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Saturday, April 30, 2016

A Beginner's Guide to Purchasing Power Parity Theory

A Beginner's Guide to Purchasing Power Parity Theory (PPP Theory)

By Mike Moffatt
Economics Expert

Updated December 16, 2014.

[Q:] I am currently taking an economics class and we are now discussing purchasing power parity. I am lost, could you help me out?

[A:] Thanks for your question!

We'll take a look at the purchasing power parity theory (PPP theory) and show what the theory implies. The Dictionary of Economics published by The Economist defines purchasing-power parity theory as follows:

Purchasing-power parity theory. A theory which states that the exchange rate between one currency and another is in equilibrium when their domestic purchasing powers at thatrate of exchange are equivalent.In short, what this means is that a bundle of goods should cost the same in Canada and the United States once you take the exchange rate into account. To see why, we'll use an example.

Purchasing Power Parity and Baseball Bats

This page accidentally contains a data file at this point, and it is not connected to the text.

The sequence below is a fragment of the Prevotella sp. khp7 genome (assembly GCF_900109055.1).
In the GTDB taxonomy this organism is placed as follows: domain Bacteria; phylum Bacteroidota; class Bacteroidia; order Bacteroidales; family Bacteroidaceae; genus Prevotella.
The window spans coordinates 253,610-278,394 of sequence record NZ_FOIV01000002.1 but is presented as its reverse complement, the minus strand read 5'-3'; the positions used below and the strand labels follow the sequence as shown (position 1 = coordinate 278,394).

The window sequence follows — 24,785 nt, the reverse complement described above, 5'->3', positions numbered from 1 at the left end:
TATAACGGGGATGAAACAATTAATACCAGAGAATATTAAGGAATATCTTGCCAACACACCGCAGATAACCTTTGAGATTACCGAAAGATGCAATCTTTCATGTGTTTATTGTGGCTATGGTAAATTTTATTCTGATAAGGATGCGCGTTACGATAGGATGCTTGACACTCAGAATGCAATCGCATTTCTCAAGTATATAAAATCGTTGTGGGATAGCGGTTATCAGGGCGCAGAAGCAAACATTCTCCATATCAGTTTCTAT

First suppose that one U.S. Dollar (USD) is currently selling for ten Mexican Pesos (MXN) on the exchange rate market.

In the United States wooden baseball bats sell for $40 while in Mexico they sell for 150 pesos. Since 1 USD = 10 MXN, then the bat costs $40 USD if we buy it in the U.S. but only 15 USD if we buy it in Mexico. Clearly there's an advantage to buying the bat in Mexico, so consumers are much better off going to Mexico to buy their bats. If consumers decide to do this, we should expect to see three things happen:

American consumers desire Mexico Pesos in order to buy baseball bats in Mexico. So they go to an exchange rate office and sell their American Dollars and buy Mexican Pesos. As we saw in "A Beginner's Guide to Exchange Rates" this will cause the Mexican Peso to become more valuable relative to the U.S. Dollar.

The demand for baseball bats sold in the United States decreases, so the price American retailers charge goes down.

The demand for baseball bats sold in Mexico increases, so the price Mexican retailers charge goes up.

Eventually these three factors should cause the exchange rates and the prices in the two countries to change such that we have purchasing power parity.

If the U.S. Dollar declines in value to 1 USD = 8 MXN, the price of baseball bats in the United States goes down to $30 each and the price of baseball bats in Mexico goes up to 240 pesos each, we will have purchasing power parity. This is because a consumer can spend $30 in the United States for a baseball bat, or he can take his $30, exchange it for 240 pesos (since 1 USD = 8 MXN) and buy a baseball bat in Mexico and be no better off.

Purchasing Power Parity and the Long Run